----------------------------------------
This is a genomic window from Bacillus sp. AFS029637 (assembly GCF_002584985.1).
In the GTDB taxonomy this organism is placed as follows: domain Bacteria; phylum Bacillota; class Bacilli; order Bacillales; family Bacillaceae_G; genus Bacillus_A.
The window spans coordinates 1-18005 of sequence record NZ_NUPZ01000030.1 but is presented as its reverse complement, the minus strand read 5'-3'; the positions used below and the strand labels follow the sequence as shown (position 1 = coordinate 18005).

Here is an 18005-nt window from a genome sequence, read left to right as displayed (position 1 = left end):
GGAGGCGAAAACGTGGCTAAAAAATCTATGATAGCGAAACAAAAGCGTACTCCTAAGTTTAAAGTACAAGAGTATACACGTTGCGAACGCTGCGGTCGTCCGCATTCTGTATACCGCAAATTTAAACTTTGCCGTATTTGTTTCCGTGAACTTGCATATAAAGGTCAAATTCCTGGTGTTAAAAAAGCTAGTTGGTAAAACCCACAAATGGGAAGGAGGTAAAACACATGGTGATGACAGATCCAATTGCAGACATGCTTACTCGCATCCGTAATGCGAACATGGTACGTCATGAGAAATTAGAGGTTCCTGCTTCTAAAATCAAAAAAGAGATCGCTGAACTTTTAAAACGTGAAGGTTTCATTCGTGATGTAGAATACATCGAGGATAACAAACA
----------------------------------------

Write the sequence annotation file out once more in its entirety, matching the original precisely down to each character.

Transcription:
This is a genomic window from Bacillus sp. AFS029637 (assembly GCF_002584985.1).
In the GTDB taxonomy this organism is placed as follows: domain Bacteria; phylum Bacillota; class Bacilli; order Bacillales; family Bacillaceae_G; genus Bacillus_A.
The window spans coordinates 1-18005 of sequence record NZ_NUPZ01000030.1 but is presented as its reverse complement, the minus strand read 5'-3'; the positions used below and the strand labels follow the sequence as shown (position 1 = coordinate 18005).

Here is an 18005-nt window from a genome sequence, read left to right as displayed (position 1 = left end):
GGAGGCGAAAACGTGGCTAAAAAATCTATGATAGCGAAACAAAAGCGTACTCCTAAGTTTAAAGTACAAGAGTATACACGTTGCGAACGCTGCGGTCGTCCGCATTCTGTATACCGCAAATTTAAACTTTGCCGTATTTGTTTCCGTGAACTTGCATATAAAGGTCAAATTCCTGGTGTTAAAAAAGCTAGTTGGTAAAACCCACAAATGGGAAGGAGGTAAAACACATGGTGATGACAGATCCAATTGCAGACATGCTTACTCGCATCCGTAATGCGAACATGGTACGTCATGAGAAATTAGAGGTTCCTGCTTCTAAAATCAAAAAAGAGATCGCTGAACTTTTAAAACGTGAAGGTTTCATTCGTGATGTAGAATACATCGAGGATAACAAACA